One of the hardest questions a parent faces is when to call the doctor. Here is a simple way to answer it — “Whenever you are concerned about your child’s health or well-being.”
This is a good rule to follow when deciding whether to call your pediatrician or family practitioner’s office. It is essential that you have a physician’s office that encourages your questions and provides an atmosphere for you to feel comfortable asking any question, no matter what the question is. You should never be made to feel badly for calling or asking any questions.
In this article, we will look in more detail at the issues surrounding how parents can better decide when it may be time to call the doctor. For a summary, click on the links below:
Parents have to learn to be parents, and new mothers and fathers will feel particularly anxious about their new babies. They have to learn about the routine care of their infant, as well as how to handle common problems and illnesses. This is a learning process and part of the training is done through phone consultations with the staff at your pediatrician’s office. As a parent gains more experience and the confidence that goes with it, they will find that they need to call less.
Raising and caring for children is a process of education. Most parents do not have medical training. Some problems seem very serious to the parent, but the pediatrician knows that there is nothing to worry about. On the other side of the coin, parents may not always know when something that seems trivial is really an important sign of a problem.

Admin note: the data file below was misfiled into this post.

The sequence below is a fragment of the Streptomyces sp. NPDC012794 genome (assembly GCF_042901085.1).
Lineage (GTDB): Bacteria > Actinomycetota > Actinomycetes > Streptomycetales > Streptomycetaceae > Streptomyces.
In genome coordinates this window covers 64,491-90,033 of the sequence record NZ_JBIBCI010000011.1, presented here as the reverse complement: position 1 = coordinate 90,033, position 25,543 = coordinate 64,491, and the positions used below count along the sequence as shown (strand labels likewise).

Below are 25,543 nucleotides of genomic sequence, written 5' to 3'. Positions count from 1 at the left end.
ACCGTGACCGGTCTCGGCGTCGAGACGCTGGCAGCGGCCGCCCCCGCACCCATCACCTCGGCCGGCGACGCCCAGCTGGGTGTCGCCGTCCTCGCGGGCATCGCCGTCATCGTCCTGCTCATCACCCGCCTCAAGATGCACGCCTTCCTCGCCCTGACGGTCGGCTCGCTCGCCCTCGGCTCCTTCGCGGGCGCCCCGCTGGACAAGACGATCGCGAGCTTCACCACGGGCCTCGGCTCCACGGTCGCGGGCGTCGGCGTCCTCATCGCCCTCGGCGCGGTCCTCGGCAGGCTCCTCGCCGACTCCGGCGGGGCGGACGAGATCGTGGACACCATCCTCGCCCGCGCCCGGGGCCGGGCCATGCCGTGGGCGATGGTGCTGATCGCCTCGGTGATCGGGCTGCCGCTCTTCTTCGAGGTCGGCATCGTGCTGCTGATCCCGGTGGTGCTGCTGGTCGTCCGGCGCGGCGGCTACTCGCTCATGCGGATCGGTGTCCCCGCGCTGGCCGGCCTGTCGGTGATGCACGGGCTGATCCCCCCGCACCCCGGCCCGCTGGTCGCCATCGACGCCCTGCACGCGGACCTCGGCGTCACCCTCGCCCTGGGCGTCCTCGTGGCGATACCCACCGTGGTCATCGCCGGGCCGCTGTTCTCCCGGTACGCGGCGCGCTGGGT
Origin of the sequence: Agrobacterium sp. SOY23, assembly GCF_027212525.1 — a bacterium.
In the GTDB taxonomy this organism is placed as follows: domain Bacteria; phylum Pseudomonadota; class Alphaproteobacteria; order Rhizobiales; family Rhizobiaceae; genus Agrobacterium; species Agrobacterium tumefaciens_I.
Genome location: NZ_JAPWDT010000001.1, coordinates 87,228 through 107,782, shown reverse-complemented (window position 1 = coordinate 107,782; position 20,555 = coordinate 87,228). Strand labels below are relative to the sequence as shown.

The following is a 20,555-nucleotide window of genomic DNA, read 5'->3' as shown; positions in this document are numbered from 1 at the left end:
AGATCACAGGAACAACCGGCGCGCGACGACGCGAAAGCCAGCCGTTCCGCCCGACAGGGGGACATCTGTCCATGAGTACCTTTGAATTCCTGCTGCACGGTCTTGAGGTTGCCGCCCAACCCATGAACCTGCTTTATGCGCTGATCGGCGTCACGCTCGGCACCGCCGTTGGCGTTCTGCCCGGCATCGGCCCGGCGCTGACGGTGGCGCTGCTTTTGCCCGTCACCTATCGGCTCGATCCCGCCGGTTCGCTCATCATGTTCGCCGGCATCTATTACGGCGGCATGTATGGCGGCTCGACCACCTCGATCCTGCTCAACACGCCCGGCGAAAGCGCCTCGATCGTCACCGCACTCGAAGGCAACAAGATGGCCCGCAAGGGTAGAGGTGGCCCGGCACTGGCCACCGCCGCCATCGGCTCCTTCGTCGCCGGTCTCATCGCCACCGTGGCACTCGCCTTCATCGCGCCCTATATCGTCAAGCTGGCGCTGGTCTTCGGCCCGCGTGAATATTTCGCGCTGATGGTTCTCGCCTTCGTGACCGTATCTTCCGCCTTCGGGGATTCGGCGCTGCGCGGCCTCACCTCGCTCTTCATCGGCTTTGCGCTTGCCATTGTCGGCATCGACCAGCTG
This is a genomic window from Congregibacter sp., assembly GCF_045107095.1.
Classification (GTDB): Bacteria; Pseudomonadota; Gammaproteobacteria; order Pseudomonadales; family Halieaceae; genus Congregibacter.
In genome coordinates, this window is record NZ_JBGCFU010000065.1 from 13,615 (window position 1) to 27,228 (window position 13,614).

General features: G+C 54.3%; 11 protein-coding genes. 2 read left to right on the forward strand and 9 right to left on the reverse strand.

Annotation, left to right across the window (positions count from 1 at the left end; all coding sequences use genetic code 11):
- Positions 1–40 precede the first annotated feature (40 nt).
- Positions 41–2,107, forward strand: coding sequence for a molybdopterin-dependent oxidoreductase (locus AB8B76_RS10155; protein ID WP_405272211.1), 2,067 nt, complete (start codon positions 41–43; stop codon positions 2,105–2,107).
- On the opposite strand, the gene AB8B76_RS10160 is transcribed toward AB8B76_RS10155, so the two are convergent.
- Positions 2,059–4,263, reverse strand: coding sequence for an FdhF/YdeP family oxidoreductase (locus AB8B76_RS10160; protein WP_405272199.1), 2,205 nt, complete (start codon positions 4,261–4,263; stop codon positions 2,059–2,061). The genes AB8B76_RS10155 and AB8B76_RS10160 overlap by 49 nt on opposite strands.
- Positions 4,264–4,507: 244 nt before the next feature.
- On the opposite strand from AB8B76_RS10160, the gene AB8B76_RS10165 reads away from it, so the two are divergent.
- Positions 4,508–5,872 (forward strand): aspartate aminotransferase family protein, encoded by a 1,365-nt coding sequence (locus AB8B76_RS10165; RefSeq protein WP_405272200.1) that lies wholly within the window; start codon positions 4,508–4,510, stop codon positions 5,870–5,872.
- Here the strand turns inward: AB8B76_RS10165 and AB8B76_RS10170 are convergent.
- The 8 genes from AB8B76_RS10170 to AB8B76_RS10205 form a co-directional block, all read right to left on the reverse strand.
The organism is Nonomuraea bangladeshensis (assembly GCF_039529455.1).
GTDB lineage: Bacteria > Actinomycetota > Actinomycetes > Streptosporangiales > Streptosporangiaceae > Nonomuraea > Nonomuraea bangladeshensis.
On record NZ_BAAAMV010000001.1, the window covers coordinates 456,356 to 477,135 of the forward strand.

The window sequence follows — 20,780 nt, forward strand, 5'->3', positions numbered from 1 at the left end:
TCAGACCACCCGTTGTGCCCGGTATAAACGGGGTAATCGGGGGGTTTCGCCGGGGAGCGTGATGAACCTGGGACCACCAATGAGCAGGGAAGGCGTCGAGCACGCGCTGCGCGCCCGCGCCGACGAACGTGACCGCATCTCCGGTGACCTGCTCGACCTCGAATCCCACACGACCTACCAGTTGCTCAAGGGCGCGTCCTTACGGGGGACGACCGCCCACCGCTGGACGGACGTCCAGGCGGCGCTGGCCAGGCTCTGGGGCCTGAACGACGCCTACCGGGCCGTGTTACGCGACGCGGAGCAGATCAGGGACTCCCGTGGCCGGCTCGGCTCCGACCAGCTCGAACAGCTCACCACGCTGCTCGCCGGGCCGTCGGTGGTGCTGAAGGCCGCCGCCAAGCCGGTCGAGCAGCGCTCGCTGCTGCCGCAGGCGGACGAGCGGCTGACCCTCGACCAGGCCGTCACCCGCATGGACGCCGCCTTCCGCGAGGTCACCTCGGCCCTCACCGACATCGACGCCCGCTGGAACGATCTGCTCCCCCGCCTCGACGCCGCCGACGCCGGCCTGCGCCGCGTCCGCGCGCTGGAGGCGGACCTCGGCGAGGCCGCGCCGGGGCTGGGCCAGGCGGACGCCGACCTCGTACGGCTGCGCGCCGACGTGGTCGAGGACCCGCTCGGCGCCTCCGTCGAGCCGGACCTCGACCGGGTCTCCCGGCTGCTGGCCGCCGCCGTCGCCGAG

Reading basic health information about children can help you become aware of what problems may arise and what you can do at home first. Take notes when your physician or their staff gives advice. Don’t be afraid or embarrassed to ask questions when you think of them in the office. If the doctor has left the room, tell the nurse you have one more question.
The age of the child is important as well in deciding when to call the doctor . A general rule is that the younger the child, the more urgent is the question. For example if a 3-year-old has a fever, this may not be as urgent as a 3-month-old with a fever is. Never underestimate your parental instincts. Parents know their children best. They often know that something is not right, even before it is obvious to someone else. If you are worried, we as physicians need to be concerned.